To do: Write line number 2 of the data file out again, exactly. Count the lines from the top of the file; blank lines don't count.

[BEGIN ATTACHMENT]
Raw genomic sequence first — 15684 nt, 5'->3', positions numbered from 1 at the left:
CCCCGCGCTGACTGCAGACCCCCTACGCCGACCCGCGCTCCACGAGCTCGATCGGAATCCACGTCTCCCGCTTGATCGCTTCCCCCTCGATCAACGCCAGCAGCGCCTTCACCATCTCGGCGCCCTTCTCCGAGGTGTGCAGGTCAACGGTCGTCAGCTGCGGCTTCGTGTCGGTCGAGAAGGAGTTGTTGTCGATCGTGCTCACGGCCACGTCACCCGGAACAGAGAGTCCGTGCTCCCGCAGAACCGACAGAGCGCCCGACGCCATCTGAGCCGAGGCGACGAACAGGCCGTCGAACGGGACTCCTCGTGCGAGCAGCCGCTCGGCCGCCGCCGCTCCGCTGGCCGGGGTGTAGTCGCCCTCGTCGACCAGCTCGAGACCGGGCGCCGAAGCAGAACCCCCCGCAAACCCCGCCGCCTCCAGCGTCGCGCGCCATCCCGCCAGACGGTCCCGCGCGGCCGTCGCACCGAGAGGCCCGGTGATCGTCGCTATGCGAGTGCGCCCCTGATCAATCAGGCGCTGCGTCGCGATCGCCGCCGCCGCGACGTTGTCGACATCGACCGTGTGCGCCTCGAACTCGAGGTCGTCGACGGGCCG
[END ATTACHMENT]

CCCCGCGCTGACTGCAGACCCCCTACGCCGACCCGCGCTCCACGAGCTCGATCGGAATCCACGTCTCCCGCTTGATCGCTTCCCCCTCGATCAACGCCAGCAGCGCCTTCACCATCTCGGCGCCCTTCTCCGAGGTGTGCAGGTCAACGGTCGTCAGCTGCGGCTTCGTGTCGGTCGAGAAGGAGTTGTTGTCGATCGTGCTCACGGCCACGTCACCCGGAACAGAGAGTCCGTGCTCCCGCAGAACCGACAGAGCGCCCGACGCCATCTGAGCCGAGGCGACGAACAGGCCGTCGAACGGGACTCCTCGTGCGAGCAGCCGCTCGGCCGCCGCCGCTCCGCTGGCCGGGGTGTAGTCGCCCTCGTCGACCAGCTCGAGACCGGGCGCCGAAGCAGAACCCCCCGCAAACCCCGCCGCCTCCAGCGTCGCGCGCCATCCCGCCAGACGGTCCCGCGCGGCCGTCGCACCGAGAGGCCCGGTGATCGTCGCTATGCGAGTGCGCCCCTGATCAATCAGGCGCTGCGTCGCGATCGCCGCCGCCGCGACGTTGTCGACATCGACCGTGTGCGCCTCGAACTCGAGGTCGTCGACGGGCCG